Monday, May 9, 2016

In Her Words, a Refugee Story Told in Verse

Brave and bold, The Good Braider by Terry Farish is told through the voice of Viola, a young immigrant teen who escapes with her mother from war-torn South Sudan to a refugee camp in Cairo and then to a new home in Portland, Maine. Viola is haunted by the life she left behind – the people she has loved, the violence she has endured, and the natural beauty she remembers – as much as she is fearful and uncertain in her new life as an American living in Portland. The story is written in free verse, and the vibrant story-telling entices any young reader or adult.

Both Viola and her mother, Tereza, struggle. They are learning the ropes in their new lives, working in a chicken packing factory, building a community of Sudanese within Portland, keeping up with the news and family left behind in South Sudan.  Other more mundane tasks pose challenges as well, including learning how to drive in the U.S., to check out books from the public library, and to speak English. Acculturation comes easier— though it is by no means easy— for Viola who also attends high school, slowly making friends with a teacher, a social worker, and other students. As Viola poignantly observes, “no one from America is from America.” When romance sparks between Viola and a red-haired classmate named Andrew, a cultural collide erupts, straining reaches a literal boiling point Viola’s relationship with her mother. 

Well researched, this novel is an excellent accompaniment to learning about the conflict in South Sudan, the world’s newest country, which is one of the poorest in sub-Saharan Africa and also one of the most oil-rich. The civil war left tens of thousands of South Sudanese dead, and over 2 million were forced to flee their homes. The Good Braider does not shy away from some violent scenes, so we recommend using discretion and reading at the middle school level and above. 

The novel is also a way for educators to explore the long process of becoming a refugee to the U.S. Each year the President, in consultation with Congress, determines the numerical ceiling for refugee admissions. For Fiscal Year (FY) 2016, the proposed ceiling is 85,000In FY 2015, a third of refugee arrivals to the U.S. came from Africa.

Additional Resources
  •  A Land of Refuge or Refusal? Perspectives on the Refugee Experience in the United States – In this American Immigration Council lesson plan, students analyze key ideas in an academic article that provides background on the refugee experience in the United States. After analyzing author’s claims and evidence, students apply one of those claims to the current refugee crisis in order to answer the question: how is America a land of refuge, refusal, or both?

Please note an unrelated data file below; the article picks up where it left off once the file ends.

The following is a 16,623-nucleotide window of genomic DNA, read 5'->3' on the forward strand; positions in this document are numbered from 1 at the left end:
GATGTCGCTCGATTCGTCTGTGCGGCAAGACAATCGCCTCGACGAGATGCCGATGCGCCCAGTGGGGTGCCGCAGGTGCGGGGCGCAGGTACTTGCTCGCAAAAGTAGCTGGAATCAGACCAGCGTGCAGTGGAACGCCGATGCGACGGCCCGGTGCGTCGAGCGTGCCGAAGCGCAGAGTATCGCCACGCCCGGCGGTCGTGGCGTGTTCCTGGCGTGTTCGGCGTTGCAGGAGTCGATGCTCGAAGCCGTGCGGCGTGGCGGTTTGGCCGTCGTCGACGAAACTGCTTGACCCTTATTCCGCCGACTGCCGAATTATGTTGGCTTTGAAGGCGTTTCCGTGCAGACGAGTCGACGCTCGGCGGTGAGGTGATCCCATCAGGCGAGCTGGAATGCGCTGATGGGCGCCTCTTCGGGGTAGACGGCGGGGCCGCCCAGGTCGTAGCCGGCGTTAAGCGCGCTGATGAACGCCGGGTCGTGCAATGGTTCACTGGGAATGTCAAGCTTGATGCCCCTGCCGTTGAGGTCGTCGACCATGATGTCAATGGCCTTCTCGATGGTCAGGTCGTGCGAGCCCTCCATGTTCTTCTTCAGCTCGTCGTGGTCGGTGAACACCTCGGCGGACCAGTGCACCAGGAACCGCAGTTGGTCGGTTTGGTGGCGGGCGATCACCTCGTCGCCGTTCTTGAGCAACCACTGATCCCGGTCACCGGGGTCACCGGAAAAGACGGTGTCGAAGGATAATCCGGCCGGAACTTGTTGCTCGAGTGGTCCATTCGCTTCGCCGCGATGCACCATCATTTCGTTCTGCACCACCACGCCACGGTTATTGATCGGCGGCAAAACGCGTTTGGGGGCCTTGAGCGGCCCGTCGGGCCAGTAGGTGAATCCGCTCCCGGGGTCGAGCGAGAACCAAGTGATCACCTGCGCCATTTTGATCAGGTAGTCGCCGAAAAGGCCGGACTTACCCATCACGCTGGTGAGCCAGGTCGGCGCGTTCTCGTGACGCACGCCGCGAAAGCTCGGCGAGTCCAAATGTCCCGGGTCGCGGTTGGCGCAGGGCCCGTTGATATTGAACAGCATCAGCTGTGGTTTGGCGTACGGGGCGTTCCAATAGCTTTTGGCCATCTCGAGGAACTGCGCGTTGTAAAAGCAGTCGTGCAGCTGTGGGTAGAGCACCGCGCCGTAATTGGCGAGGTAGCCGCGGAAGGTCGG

Want to get more involved with our educational work by applying for our community grants, writing immigrant-themed book reviews, contributing to our blog posts or offering lessons learned in the classroom? Let us know about it! Email us at and follow us on Twitter @ThnkImmigration #teachimmigration

Monday, May 2, 2016

We Thank You

This week is Teacher Appreciation Week and May 3rd is Teacher Appreciation Day.  We, at the American Immigration Council, thank you for the work you do each and every day. 
We thank you for the times you stayed late grading papers, which you could have done at home, but you didn’t  because one of your students told you he needed a quiet place to study.  We thank you for getting there early (really early) just to make sure the room was set up perfectly for the lesson. We thank you for getting excited about creating that interactive, meaningful lesson -- “my kids are going to love this!” We thank you for waiting at the classroom door and greeting students no matter how tired you might be. We thank you for keeping that extra box of granola bars in your desk for the child who didn’t eat breakfast. We thank you for calling home to a parent whose child you were concerned about during your brief lunch break while helping a group of students work on an assignment in your room as you were checking in with a colleague on their day. Most especially, we thank you for your commitment to talking with your students about the values of social justice, fairness, and diversity through the lens of immigration. We thank you for investigating materials and lessons that not only improve your students’ reading and writing, but that truly teaches them these values. We thank you for being present for students and their families every day.

In honor of you and all whom you inspire, please read this note President Obama penned on the impact of his fifth grade teacher, Mrs. Hefty*.  Know that your influence is extraordinary and appreciated.

For those of us who aren’t teachers, perhaps this is an opportunity to take the time to personally thank a teacher this week or chose one of these 65 ways to recognize the hard work of teachers all year long. Additionally, you can also acknowledge the contribution a teacher has made by tweeting about an impactful teacher with the hashtag #ThankATeacher.

Thank you again for the work you do every day! Please stay connected with us via our classroom blog and our website with lessons, resources, contests, and grants to #teachimmigration. If you are teaching about immigration, let us know about it by sending us an email or a tweet. We’d love to highlight your work! Follow us on twitter @ThnkImmigration.

*Fifth grade teachers, please keep in mind our annual, nationwide “Celebrate America” Creative Writing Contest for next year’s class. Find out about how to enter here. We’d love to have you join us and to read your students’ writing!